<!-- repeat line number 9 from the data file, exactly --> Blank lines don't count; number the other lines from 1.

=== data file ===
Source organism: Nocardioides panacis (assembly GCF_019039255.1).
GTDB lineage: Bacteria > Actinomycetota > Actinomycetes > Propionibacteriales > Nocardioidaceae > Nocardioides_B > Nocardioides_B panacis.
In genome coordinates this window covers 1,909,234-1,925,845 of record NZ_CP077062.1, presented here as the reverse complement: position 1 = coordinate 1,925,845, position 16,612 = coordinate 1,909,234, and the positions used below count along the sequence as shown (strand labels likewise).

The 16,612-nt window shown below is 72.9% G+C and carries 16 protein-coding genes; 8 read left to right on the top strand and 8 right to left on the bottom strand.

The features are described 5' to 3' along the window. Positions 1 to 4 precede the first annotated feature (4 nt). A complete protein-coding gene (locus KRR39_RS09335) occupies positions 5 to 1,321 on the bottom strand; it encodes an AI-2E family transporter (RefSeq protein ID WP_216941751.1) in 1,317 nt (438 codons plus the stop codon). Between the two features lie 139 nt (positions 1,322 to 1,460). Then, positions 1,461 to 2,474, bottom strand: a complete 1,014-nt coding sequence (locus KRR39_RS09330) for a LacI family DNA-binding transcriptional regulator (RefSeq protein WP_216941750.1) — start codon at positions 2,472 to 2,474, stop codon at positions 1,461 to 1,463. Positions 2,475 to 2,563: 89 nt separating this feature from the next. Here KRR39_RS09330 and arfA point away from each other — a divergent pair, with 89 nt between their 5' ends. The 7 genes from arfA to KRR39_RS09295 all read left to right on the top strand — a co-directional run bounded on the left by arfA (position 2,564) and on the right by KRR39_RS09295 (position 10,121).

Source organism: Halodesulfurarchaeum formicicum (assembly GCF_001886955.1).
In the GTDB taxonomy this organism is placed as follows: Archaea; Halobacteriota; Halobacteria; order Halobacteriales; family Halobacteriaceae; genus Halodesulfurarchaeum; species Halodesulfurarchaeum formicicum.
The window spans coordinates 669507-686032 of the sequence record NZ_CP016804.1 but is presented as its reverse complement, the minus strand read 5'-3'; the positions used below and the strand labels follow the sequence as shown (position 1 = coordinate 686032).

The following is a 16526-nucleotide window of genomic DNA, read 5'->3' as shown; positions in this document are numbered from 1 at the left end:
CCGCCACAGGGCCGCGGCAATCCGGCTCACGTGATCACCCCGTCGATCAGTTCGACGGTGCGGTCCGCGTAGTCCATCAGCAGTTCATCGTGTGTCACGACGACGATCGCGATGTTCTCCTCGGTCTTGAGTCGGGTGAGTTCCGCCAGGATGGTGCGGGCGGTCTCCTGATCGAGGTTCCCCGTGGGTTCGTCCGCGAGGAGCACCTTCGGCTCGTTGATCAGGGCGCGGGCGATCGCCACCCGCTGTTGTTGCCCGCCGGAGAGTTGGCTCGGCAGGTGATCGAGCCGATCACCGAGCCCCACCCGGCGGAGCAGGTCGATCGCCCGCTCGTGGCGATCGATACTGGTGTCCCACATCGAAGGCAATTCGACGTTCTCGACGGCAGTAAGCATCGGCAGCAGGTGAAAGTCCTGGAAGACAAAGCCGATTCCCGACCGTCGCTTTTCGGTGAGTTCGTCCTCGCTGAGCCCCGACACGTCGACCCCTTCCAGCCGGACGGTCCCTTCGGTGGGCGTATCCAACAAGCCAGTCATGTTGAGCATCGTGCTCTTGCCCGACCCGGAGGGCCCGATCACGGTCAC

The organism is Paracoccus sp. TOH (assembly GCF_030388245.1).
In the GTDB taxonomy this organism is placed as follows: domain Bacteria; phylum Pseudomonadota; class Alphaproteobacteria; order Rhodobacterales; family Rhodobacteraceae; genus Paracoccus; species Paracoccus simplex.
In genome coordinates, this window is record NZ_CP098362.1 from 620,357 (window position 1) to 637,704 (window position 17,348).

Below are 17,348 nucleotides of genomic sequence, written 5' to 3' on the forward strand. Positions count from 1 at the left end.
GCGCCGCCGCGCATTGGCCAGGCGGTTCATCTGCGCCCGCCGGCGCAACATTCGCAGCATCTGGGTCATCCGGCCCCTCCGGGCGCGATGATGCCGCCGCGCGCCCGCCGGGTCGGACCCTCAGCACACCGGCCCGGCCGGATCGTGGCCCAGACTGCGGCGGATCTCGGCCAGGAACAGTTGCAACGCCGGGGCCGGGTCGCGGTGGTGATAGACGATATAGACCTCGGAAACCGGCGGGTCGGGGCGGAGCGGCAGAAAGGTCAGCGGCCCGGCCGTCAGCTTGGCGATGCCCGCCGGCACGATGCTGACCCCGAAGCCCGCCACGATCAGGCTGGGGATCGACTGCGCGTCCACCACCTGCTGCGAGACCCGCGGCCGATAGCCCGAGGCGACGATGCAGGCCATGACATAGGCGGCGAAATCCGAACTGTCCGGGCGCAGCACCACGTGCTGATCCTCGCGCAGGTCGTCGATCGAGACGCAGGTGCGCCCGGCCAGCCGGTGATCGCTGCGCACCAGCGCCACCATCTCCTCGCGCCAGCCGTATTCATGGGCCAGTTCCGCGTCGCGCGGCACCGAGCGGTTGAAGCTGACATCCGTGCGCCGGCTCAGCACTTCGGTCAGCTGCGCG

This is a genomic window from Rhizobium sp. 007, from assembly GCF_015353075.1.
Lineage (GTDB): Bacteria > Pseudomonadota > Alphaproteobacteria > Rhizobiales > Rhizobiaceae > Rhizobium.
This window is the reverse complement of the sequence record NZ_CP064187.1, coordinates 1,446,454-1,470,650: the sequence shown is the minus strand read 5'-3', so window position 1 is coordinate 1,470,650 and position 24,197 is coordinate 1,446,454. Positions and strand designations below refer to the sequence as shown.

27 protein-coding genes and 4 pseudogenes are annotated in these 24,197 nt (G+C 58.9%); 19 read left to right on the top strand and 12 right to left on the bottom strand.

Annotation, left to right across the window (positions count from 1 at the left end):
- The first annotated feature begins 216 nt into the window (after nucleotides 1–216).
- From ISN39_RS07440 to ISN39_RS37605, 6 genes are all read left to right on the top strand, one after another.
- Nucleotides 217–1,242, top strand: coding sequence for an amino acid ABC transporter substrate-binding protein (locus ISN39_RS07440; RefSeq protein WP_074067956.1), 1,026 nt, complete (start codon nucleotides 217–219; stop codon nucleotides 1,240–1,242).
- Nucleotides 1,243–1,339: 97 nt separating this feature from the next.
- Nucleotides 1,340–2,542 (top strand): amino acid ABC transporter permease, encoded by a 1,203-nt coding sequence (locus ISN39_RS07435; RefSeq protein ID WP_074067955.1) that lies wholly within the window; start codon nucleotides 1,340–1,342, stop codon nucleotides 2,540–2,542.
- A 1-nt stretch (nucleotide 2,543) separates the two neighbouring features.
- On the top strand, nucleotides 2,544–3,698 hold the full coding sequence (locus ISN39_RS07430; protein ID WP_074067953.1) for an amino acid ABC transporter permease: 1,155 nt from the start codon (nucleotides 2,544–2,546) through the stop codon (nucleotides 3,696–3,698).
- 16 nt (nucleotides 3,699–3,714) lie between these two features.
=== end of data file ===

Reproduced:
The following is a 16526-nucleotide window of genomic DNA, read 5'->3' as shown; positions in this document are numbered from 1 at the left end: